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RHEL 9.1, AlmaLinux 9.1 and (eventually) RockyLinux


Red Hat Enterprise Linux 9.1 is out for those of you who pay money, but for those of you who don't, the new-CentOS-no-stream versions are coming up quick with AlmaLinux 9.1 now available for ppc64le and its other, less interesting architectures. As is typical for a point release RHEL 9.1 is largely a maintenance update, though it also includes support for Keylime, Red Hat's remote boot attestation solution. Keylime needs a TPM, though, which doesn't come with Raptor units as sold; there's nothing on the TPM headers on my three systems here. AlmaLinux's release notes are almost identical to RHEL's, including Keylime, and you can get ISOs from their mirrors or upgrade in place. RHEL customers will know their usual drill.

What about RockyLinux, the other white meat? 9.1 is still in beta as of this writing but is "passing ... to our testing team" for signoff. When ready, it should be ready for upgrades in place or new ISOs from the usual location.

As for CloudLinux, it seems to now be derived from AlmaLinux, so you might as well just use that.

Firefox 107 on POWER


Firefox 107 is out, a modest update, though there are some developer-facing changes. As before linking still requires Dan Horák's patch from bug 1775202 or the browser won't link on 64-bit Power ISA (alternatively put --disable-webrtc in your .mozconfig if you don't need WebRTC). Otherwise the build works with the .mozconfigs from Firefox 105 and the PGO-LTO patch from Firefox 101.

Fedora 37


Fedora 37 is out today. As I always say, it's usually one of the first mainstream distros to incorporate new changes and was one of the earliest distros to support POWER9 at all, so you should care about it because bugs and problems show up there first (if you don't like how the bleeding edge cuts your skin, try AlmaLinux or RockyLinux instead, which aim to occupy the niche old pre-Stream CentOS did). Chief amongst its changes is the new GNOME 43, which really does seem to have much better performance on OpenPOWER than previous releases (a big problem for the last couple) along with revised settings, toolkits and even more libadwaita-all-the-things, which means even fewer apps will respect your GTK theme. This also means Pantheon is no longer supported due to incompatibilities, so I guess I won't bother trying it again (admittedly it was definitely buggy even with GNOME the 42nd).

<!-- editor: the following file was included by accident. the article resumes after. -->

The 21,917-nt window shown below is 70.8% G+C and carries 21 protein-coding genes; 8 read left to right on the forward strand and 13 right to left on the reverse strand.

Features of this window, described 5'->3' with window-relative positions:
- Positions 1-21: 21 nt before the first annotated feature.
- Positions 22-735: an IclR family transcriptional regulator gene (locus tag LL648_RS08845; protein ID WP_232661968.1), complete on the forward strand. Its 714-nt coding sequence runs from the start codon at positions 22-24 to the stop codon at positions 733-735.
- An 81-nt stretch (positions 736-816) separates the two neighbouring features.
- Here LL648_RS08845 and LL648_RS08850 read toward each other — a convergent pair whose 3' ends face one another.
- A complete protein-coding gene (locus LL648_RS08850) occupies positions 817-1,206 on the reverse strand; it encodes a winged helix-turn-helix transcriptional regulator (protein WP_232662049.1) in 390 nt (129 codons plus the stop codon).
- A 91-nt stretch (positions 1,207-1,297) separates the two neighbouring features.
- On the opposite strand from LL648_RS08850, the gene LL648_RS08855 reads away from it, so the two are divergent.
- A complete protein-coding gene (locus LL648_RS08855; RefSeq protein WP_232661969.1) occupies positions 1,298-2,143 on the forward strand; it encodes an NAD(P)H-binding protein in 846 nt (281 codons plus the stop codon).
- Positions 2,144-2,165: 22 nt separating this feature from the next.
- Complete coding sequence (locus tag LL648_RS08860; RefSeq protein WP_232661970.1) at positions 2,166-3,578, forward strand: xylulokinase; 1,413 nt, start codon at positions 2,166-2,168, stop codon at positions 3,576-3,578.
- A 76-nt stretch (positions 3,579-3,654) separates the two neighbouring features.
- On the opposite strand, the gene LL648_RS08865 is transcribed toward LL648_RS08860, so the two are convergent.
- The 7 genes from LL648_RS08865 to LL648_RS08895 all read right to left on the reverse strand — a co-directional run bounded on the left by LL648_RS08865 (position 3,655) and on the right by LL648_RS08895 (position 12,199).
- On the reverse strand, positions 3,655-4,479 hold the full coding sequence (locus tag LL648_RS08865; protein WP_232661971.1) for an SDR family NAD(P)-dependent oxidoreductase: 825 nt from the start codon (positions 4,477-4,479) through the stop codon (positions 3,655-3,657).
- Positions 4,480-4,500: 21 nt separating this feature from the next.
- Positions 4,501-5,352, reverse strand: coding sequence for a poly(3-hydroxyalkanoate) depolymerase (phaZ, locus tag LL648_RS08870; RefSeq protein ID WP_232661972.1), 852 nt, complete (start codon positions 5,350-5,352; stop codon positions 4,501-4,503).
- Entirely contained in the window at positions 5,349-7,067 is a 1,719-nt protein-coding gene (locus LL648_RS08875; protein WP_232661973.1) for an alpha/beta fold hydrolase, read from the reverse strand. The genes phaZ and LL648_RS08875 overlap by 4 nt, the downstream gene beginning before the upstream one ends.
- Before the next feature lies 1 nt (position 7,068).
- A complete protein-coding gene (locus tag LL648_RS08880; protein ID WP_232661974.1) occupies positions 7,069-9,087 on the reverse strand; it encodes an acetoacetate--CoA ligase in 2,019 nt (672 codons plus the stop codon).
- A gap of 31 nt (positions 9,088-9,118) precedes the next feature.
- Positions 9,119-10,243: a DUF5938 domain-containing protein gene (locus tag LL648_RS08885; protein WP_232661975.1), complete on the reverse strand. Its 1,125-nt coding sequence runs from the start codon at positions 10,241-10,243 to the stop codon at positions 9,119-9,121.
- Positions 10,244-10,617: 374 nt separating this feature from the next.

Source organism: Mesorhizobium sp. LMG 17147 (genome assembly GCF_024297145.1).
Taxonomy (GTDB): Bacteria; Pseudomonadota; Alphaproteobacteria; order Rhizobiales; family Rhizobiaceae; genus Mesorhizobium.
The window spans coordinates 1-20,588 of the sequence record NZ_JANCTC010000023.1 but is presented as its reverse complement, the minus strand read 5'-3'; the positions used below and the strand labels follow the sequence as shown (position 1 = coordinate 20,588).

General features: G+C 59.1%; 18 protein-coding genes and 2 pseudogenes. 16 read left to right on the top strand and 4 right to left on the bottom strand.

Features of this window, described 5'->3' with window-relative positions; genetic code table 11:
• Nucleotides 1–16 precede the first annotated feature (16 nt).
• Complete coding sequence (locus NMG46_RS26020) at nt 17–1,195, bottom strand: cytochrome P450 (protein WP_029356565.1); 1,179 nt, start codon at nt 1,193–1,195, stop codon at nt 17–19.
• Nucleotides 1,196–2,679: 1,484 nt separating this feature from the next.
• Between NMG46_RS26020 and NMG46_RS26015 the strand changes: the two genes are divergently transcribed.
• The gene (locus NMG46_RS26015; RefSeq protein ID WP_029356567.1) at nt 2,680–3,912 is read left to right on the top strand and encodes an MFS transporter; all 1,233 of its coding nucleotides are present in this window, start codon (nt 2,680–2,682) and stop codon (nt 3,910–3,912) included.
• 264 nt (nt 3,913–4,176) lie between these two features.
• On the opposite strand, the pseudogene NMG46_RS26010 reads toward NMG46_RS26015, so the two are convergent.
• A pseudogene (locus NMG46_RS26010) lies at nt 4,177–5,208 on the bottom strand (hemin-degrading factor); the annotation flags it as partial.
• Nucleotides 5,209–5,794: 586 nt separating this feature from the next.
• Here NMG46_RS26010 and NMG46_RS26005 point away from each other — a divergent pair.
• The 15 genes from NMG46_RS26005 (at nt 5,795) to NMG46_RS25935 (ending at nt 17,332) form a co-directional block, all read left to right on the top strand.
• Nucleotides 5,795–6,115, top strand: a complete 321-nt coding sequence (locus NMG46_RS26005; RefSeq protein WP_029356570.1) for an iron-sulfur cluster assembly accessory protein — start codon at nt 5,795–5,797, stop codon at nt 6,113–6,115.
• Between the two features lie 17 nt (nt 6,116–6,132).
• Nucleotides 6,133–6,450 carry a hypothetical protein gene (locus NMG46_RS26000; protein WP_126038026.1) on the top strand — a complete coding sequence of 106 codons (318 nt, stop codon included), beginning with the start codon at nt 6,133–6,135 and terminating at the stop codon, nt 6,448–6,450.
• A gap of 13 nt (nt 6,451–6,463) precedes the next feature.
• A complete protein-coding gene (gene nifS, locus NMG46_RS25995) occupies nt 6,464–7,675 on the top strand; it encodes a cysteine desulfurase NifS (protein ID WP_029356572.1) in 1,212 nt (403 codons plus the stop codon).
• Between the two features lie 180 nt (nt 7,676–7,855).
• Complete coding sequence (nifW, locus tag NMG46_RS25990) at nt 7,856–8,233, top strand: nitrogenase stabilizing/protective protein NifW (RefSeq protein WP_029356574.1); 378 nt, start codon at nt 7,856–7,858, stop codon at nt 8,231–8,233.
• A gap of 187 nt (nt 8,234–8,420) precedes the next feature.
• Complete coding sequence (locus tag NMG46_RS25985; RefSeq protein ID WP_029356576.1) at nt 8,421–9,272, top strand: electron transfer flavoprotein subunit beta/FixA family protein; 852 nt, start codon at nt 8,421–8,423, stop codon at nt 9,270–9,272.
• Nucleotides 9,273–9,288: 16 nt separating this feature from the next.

On the OpenPOWER side, the dust has largely settled from the 128-bit long double update, which was necessary pain and has translated into better package availability with the vast majority of regressions having been corrected. The kernel is up to 5.19, though 6.1 may arrive soon with possible good news for graphics card support on our systems. Some of us are tracking a problem with SATA PCIe cards, including ones Raptor ships as build-to-order options, using the Marvell 88SE9215/9235 SATA controllers (the earlier generation 88SE9128 seems unaffected), and I'll verify if this is still the case in the new kernel. The regression happened definitely by 5.15. gcc is up to 12.2.1.

Unfortunately, OpenPOWER is still in the AltArch penalty box (but along with aarch64 and s390x, so at least we have company), though that's better than ARMv7 (a.k.a. arm32, armhfp) which is no longer supported at all. I usually give it a week or two for any straggler packages to catch up and then I'll do our usual mini-review (here was the abbreviated one for F36). Note that I only test GNOME on my Blackbird; my daily driver Talos II is now KDE Plasma and not looking back. Should have made the jump ages ago.

POWER9 and tagged memory and why you care


Another excellent analysis by Hugo Landau (using findings from Jim Donoghue) on the presence — and accessibility — of hardware-supported tagged memory in the POWER9, even bare-metal POWER9s like ours. Operating systems like IBM i (formerly OS/400) use tagged pointers on every quadword for security purposes to mark pointers as valid, storing the tag data outside of the normal addressing space. If an invalid pointer is loaded, a trap instruction intercepts the fault. The instruction to set tags is undocumented and (apparently) privileged, and nothing other than IBM i currently uses it, but naturally that didn't stop these guys. Enabling tags active requires you set your POWER9 to big-endian and use the HPT MMU (i.e., the same configuration IBM i would run the CPU in). Hugo provides a detailed technical discussion on how they are accessed and stored, plus sample code (spoiler alert: the tag set instruction is 0x7c0103e6).

Firefox 106 on POWER


Firefox 106 is out, with PDF editing, the "Firefox View" feature for finding previous content on both your own desktop and any Firefox Sync-connected devices, and a big update to WebRTC. Of course, that only happens if you build with WebRTC on, and if you do you'll still need Dan Horák's patch from bug 1775202 or the browser won't link on 64-bit Power ISA (alternatively put --disable-webrtc in your .mozconfig if you don't need WebRTC). Otherwise the build works with the .mozconfigs from Firefox 105 and the PGO-LTO patch from Firefox 101.

OpenBSD 7.2


The latest release of OpenBSD is available, the new 7.2. Although there are few, if any, Power-specific changes, there are many welcome general ones including multiple improvements in SMP and updated graphics and hardware drivers. LibreSSL and OpenSSH are also updated. Note that the powerpc64 port remains big-endian only — which I have to admit is lovely — and the changelog page only gives "XXXX" for number of prebuilt packages available for 32-bit powerpc and 64-bit powerpc64. Here is a complete list of changes and download mirrors.